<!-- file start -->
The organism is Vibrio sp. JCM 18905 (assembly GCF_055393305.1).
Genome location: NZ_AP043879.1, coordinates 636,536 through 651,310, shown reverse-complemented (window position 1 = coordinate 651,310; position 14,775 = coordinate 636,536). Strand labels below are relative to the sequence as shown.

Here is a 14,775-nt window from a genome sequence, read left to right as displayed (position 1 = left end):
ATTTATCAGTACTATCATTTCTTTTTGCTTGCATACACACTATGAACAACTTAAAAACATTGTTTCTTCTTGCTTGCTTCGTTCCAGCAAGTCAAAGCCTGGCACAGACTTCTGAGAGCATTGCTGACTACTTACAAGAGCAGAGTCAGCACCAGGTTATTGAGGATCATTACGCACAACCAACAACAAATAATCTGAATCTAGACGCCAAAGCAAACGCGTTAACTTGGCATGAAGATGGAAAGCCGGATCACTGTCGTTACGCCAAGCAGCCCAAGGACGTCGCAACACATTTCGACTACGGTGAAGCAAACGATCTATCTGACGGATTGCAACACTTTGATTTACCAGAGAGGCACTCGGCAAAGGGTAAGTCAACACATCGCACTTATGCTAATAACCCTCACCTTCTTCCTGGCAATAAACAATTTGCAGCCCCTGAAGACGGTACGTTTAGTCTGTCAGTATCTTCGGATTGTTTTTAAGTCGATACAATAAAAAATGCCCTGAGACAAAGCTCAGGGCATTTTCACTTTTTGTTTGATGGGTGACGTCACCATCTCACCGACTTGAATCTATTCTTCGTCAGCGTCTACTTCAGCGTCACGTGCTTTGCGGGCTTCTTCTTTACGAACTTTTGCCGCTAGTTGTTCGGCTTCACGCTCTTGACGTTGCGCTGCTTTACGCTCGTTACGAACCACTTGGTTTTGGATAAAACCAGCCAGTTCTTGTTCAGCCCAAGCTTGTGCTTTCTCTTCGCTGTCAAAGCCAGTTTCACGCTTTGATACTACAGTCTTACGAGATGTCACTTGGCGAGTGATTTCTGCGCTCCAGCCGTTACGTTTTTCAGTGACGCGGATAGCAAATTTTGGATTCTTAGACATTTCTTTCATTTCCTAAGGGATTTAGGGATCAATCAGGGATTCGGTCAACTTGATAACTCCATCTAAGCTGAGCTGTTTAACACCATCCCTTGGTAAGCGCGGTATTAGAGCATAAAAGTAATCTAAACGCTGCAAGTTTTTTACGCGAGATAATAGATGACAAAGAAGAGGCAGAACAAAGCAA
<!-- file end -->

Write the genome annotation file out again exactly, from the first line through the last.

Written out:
The organism is Vibrio sp. JCM 18905 (assembly GCF_055393305.1).
Genome location: NZ_AP043879.1, coordinates 636,536 through 651,310, shown reverse-complemented (window position 1 = coordinate 651,310; position 14,775 = coordinate 636,536). Strand labels below are relative to the sequence as shown.

Here is a 14,775-nt window from a genome sequence, read left to right as displayed (position 1 = left end):
ATTTATCAGTACTATCATTTCTTTTTGCTTGCATACACACTATGAACAACTTAAAAACATTGTTTCTTCTTGCTTGCTTCGTTCCAGCAAGTCAAAGCCTGGCACAGACTTCTGAGAGCATTGCTGACTACTTACAAGAGCAGAGTCAGCACCAGGTTATTGAGGATCATTACGCACAACCAACAACAAATAATCTGAATCTAGACGCCAAAGCAAACGCGTTAACTTGGCATGAAGATGGAAAGCCGGATCACTGTCGTTACGCCAAGCAGCCCAAGGACGTCGCAACACATTTCGACTACGGTGAAGCAAACGATCTATCTGACGGATTGCAACACTTTGATTTACCAGAGAGGCACTCGGCAAAGGGTAAGTCAACACATCGCACTTATGCTAATAACCCTCACCTTCTTCCTGGCAATAAACAATTTGCAGCCCCTGAAGACGGTACGTTTAGTCTGTCAGTATCTTCGGATTGTTTTTAAGTCGATACAATAAAAAATGCCCTGAGACAAAGCTCAGGGCATTTTCACTTTTTGTTTGATGGGTGACGTCACCATCTCACCGACTTGAATCTATTCTTCGTCAGCGTCTACTTCAGCGTCACGTGCTTTGCGGGCTTCTTCTTTACGAACTTTTGCCGCTAGTTGTTCGGCTTCACGCTCTTGACGTTGCGCTGCTTTACGCTCGTTACGAACCACTTGGTTTTGGATAAAACCAGCCAGTTCTTGTTCAGCCCAAGCTTGTGCTTTCTCTTCGCTGTCAAAGCCAGTTTCACGCTTTGATACTACAGTCTTACGAGATGTCACTTGGCGAGTGATTTCTGCGCTCCAGCCGTTACGTTTTTCAGTGACGCGGATAGCAAATTTTGGATTCTTAGACATTTCTTTCATTTCCTAAGGGATTTAGGGATCAATCAGGGATTCGGTCAACTTGATAACTCCATCTAAGCTGAGCTGTTTAACACCATCCCTTGGTAAGCGCGGTATTAGAGCATAAAAGTAATCTAAACGCTGCAAGTTTTTTACGCGAGATAATAGATGACAAAGAAGAGGCAGAACAAAGCAA